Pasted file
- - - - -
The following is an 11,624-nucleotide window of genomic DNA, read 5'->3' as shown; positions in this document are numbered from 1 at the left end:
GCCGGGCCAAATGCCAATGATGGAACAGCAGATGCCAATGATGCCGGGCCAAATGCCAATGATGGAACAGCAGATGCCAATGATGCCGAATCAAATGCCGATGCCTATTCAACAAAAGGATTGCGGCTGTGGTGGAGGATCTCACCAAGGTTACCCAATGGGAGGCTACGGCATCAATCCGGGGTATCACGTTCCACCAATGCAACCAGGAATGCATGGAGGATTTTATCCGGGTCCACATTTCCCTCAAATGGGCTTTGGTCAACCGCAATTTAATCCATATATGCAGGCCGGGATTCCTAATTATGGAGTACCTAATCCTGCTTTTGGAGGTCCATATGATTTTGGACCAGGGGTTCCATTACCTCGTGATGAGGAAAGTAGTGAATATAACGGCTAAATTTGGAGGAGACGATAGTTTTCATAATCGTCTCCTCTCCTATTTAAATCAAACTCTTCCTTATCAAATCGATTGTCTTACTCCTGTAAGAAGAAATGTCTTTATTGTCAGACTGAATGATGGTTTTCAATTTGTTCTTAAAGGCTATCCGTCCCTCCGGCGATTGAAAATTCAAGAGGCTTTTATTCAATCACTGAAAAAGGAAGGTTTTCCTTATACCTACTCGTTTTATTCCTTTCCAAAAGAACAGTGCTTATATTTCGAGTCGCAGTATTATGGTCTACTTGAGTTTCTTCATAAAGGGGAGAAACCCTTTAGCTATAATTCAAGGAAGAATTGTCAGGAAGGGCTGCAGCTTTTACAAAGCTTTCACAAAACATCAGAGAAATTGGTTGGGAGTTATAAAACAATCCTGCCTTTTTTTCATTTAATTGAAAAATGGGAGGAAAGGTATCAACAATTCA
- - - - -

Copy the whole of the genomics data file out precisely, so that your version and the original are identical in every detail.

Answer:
The following is an 11,624-nucleotide window of genomic DNA, read 5'->3' as shown; positions in this document are numbered from 1 at the left end:
GCCGGGCCAAATGCCAATGATGGAACAGCAGATGCCAATGATGCCGGGCCAAATGCCAATGATGGAACAGCAGATGCCAATGATGCCGAATCAAATGCCGATGCCTATTCAACAAAAGGATTGCGGCTGTGGTGGAGGATCTCACCAAGGTTACCCAATGGGAGGCTACGGCATCAATCCGGGGTATCACGTTCCACCAATGCAACCAGGAATGCATGGAGGATTTTATCCGGGTCCACATTTCCCTCAAATGGGCTTTGGTCAACCGCAATTTAATCCATATATGCAGGCCGGGATTCCTAATTATGGAGTACCTAATCCTGCTTTTGGAGGTCCATATGATTTTGGACCAGGGGTTCCATTACCTCGTGATGAGGAAAGTAGTGAATATAACGGCTAAATTTGGAGGAGACGATAGTTTTCATAATCGTCTCCTCTCCTATTTAAATCAAACTCTTCCTTATCAAATCGATTGTCTTACTCCTGTAAGAAGAAATGTCTTTATTGTCAGACTGAATGATGGTTTTCAATTTGTTCTTAAAGGCTATCCGTCCCTCCGGCGATTGAAAATTCAAGAGGCTTTTATTCAATCACTGAAAAAGGAAGGTTTTCCTTATACCTACTCGTTTTATTCCTTTCCAAAAGAACAGTGCTTATATTTCGAGTCGCAGTATTATGGTCTACTTGAGTTTCTTCATAAAGGGGAGAAACCCTTTAGCTATAATTCAAGGAAGAATTGTCAGGAAGGGCTGCAGCTTTTACAAAGCTTTCACAAAACATCAGAGAAATTGGTTGGGAGTTATAAAACAATCCTGCCTTTTTTTCATTTAATTGAAAAATGGGAGGAAAGGTATCAACAATTCA